The strips on this plate were cut with a wedge shape, which gives the stripes a curve near the rim. I’m going to have to try it again with a steeper angle.

atthebeachtoday said: I use epoxy with coffee grinds to fill holes and cracks.

I’ve done that too. A friend gave me a lunchbox full of jars of various powdered pigments so I’ve been experimenting with them.

Filled a loose knot with epoxy mixed with white pigment, which more than a couple of people told me they didn’t like.

From scraps, including some bird’s-eye maple that was a rejected floorboard from our shop rebuild (because someone spilled coffee on it).

I got a 18% gray card to properly set the white balance on my camera, and I must say that my photos have improved considerably.

These table numbers are soon to be re-used for my sister-in-law’s wedding. I made a new number one out of mulberry.

This bowl was returned to me after I offered to repair a split. I was afraid it was a joint along one of the paduak strips with the grain running diagonally, but instead was this weird mulberry that cracked near the edge from internal stresses. The piece that cracked is in the middle, with a small knot. The repair turned out well—you wouldn’t notice it if you didn’t know to look for it, but in the lower left of the first photo you might be able to see the slight wave in the edge that remains. I hope enough stress was relieved that my epoxy will hold. I gave the recipient another small bowl as an apology.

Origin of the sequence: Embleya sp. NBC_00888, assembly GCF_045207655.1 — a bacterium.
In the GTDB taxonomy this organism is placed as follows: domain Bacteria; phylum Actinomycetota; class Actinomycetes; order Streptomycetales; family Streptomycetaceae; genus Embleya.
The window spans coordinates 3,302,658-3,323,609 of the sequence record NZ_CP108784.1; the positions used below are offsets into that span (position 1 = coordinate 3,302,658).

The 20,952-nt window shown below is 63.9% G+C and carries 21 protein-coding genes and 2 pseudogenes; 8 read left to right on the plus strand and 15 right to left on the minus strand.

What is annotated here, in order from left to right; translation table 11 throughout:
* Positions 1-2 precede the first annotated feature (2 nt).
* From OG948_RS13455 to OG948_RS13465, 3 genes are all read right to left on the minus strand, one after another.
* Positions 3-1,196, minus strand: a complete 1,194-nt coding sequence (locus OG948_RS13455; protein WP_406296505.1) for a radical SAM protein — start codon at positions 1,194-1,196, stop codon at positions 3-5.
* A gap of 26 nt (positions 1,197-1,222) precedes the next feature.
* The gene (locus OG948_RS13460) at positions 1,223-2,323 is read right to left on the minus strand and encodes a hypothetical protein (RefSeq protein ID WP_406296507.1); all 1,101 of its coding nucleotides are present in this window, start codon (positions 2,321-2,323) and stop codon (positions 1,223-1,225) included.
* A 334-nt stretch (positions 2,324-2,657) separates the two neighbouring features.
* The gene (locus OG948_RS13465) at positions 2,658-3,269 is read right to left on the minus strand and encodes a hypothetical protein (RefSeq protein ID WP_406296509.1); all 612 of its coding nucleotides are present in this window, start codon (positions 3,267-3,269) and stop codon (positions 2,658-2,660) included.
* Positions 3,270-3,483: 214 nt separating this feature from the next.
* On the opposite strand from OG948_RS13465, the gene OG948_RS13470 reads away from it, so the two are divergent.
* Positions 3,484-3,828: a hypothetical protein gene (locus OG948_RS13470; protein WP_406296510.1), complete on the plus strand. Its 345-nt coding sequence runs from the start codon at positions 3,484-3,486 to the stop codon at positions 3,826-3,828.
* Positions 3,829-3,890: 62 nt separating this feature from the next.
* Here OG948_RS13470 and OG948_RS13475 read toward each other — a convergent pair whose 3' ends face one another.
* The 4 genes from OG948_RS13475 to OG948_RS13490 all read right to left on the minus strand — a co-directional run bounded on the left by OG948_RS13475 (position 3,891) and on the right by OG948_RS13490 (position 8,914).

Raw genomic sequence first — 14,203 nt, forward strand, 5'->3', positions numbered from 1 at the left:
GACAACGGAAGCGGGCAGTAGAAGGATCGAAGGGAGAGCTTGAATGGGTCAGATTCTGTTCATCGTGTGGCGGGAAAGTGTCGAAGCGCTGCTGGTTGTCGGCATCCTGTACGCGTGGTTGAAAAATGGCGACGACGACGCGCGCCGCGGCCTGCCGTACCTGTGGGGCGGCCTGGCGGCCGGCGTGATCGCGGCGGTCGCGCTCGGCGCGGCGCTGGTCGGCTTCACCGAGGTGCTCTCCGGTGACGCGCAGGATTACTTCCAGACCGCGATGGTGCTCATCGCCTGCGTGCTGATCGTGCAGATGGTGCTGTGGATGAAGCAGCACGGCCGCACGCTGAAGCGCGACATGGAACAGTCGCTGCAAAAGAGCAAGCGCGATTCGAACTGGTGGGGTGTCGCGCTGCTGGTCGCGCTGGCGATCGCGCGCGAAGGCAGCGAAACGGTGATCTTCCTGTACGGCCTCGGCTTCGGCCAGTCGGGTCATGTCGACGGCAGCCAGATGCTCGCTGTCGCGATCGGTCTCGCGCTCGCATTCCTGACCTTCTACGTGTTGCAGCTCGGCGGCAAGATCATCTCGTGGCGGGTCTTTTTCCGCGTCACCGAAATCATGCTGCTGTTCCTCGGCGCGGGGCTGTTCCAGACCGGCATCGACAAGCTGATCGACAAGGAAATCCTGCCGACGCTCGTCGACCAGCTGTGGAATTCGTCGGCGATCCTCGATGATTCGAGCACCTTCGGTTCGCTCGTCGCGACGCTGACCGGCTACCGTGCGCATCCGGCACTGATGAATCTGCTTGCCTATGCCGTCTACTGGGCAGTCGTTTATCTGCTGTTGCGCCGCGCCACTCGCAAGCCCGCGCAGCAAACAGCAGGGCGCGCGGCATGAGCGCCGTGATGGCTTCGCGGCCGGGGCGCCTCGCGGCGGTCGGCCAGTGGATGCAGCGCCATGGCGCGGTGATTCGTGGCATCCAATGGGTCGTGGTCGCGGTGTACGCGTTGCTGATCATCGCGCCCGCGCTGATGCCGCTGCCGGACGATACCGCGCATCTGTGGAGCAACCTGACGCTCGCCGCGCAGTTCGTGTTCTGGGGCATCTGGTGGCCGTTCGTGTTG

You can really see how the colors darken from UV light by comparing the front and back.

I also found a photo from this one was in progress. While I had this bowl up on the lathe, and while I was taking a break for lunch, an unescorted visitor to our shop decided he’d try his hand a little woodturning! Luckily, he had the scraper upside-down and so couldn’t do much damage.

The cousin to this bowl, from the same wood of forgotten origin.

Valentine’s Day 2014.


Valentine’s Day 2014.

Q-tip holder.

A small Christmas gift. I think this is silver maple. The “natural edge” is actually the weathered face from when this hunk sat out in a woodpile. Trying out tung oil for the first time. I like the glossiness except for the plastic look it gives the edge.

End-cut cherry laser-etched X-mas ornaments. Snowflakes, reindeer, A Charlie Brown Christmas, and the Abominable Snowman.

End-cut cherry laser-etched X-mas ornaments. Snowflakes, reindeer, A Charlie Brown Christmas, and the Abominable Snowman.

Maple butcherblock with maple inset, and two shots of my September production side by side.

Maple bowl with padauk inset.

Tea light holder. I made this back in May from the remains of my blown-up bowl.
I’ve been waiting for a working spray booth to put a finish on this. Our shop went through a complete remodeling this summer. I’m finally back in business.

Tea light holder. I made this back in May from the remains of my blown-up bowl.

I’ve been waiting for a working spray booth to put a finish on this. Our shop went through a complete remodeling this summer. I’m finally back in business.

frederickmas said: I saw your thanksgiving turkey hand project and wondered how is it done? Are they veneers or do you make different bowls and glue them together? Thanks

Take two boards stacked on top of each other, cut the pattern out of both at once on a scroll saw, then reverse the cutouts and glue them together restacked. The piece of cedar wasn’t wide enough, so I edge-jointed it to a scrap of walnut first, which adds another layer of complexity.